DUNEDIN, Fla. — For the Toronto Blue Jays to make the most of their MLB-leading offence, they’ll need some decent pitching, too. In that context, Monday’s 3-1 win over the Atlanta Braves means a little more than most spring contests.
The Blue Jays relied on five big league pitchers rather than the mix of non-roster invitees and prospects often found in early spring games. The combination of R.A. Dickey, Aaron Sanchez, Drew Storen, Brett Cecil and Roberto Osuna allowed just one run while striking out six and walking one.
“We threw some pretty good pitching at them,” manager John Gibbons said. “Those are some of our key guys. They all looked good.”
In his spring debut Cecil allowed just one hit while striking out one batter. Most importantly, the calf muscle he tore last October responded well to the test of game action.
“I just wanted the calf to feel good,” Cecil said. “I knew it was, but just getting out there in a game situation and not feeling anything which was the case. I don’t worry about results or anything, just wanted to feel nothing.”
The left-hander, who’s scheduled to make his next appearance Friday, impressed Gibbons with a sharp curveball. That wasn’t the only curve on display, as Sanchez used his breaking ball effectively after some early misses. The right-hander spiked his first three curves before finding a consistent release point and combining the pitch with his sinking fastball to great effect.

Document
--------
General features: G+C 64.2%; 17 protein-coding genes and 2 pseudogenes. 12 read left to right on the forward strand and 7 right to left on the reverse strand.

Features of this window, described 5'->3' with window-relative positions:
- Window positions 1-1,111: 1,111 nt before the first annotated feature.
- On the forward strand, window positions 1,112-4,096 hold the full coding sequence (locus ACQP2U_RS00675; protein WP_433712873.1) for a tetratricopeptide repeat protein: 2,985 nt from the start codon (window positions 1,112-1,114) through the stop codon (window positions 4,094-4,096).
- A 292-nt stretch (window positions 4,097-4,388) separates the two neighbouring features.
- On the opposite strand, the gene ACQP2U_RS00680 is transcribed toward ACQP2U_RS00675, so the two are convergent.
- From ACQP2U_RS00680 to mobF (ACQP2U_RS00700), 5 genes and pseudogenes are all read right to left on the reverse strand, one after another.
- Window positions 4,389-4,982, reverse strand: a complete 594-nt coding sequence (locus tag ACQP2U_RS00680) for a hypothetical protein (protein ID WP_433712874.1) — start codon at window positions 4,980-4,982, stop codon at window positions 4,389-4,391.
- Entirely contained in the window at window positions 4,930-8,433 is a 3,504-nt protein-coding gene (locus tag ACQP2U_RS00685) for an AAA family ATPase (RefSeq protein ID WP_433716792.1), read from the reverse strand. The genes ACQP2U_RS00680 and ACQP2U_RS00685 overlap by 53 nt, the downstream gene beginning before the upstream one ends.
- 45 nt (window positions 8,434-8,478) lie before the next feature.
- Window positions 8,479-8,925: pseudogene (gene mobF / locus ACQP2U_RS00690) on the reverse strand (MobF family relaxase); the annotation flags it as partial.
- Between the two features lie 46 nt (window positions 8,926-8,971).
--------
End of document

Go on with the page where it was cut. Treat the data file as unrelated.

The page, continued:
“He was bouncing his curveball, then he found it and started throwing that for strikes,” Gibbons said. “A real good day for him.”
In three innings of work, Sanchez allowed five hits and one run. He struck out three without walking a batter, an encouraging sign considering the early-season command issues he battled in 2015. To replicate the challenge of starting a big league game, Sanchez also mixed in his cutter and his change-up. As a reliever late last season, the 23-year-old rarely needed much more than a fastball, so this is the Blue Jays’ chance to evaluate his off-speed stuff.
“He’s still developing,” Gibbons said. “He can throw it on the side all he wants, but he’s got to take it to the game, even if it’s just a spring training game.”
Sanchez says the adjustment has been working.
“You see more pitching than throwing,” he said. “I’m pleased. Obviously I’m (planning) to make strides going forward, but if I can keep my heater where it’s at and my curveball after today and work on some more things, it’s going to be a fun year for me.”
The stadium radar gun clocked Sanchez in the 96-98 mph range for the second consecutive outing, an increase from the 94.9 mph he averaged last year. Perhaps the 20-plus pounds of muscle he added over the winter has started paying dividends.
“Right now I’m not even trying (to throw hard),” Sanchez said. “I’m just trying to make sure I’m filling up the strike zone and make sure I’m executing good pitches. To be honest with you I don’t think I’ve looked at the board once. That velocity is just how good I’m feeling right now. Hopefully it continues to get better.”
R.A. Dickey started the game, allowing just one hit and one walk in three scoreless innings. He didn’t strike anyone out, relying instead on the Blue Jays’ defenders.
“I’m a pitcher that likes to pitch to contact even with a pitch that’s a chaotically moving pitch, I still try to get them to put the ball in play in three pitches or less,” Dickey said. “That’s my goal. To look behind me and to have those guys back there, it lets you take a deep breath and be glad.”
Between the knuckleballer, the hard-throwing right-hander and the trio of late-inning relief arms, it wasn’t an easy day to be a Braves hitter. With the challenge of fitting the pieces together still a couple of weeks away, the Blue Jays can simply enjoy days like this for a little longer.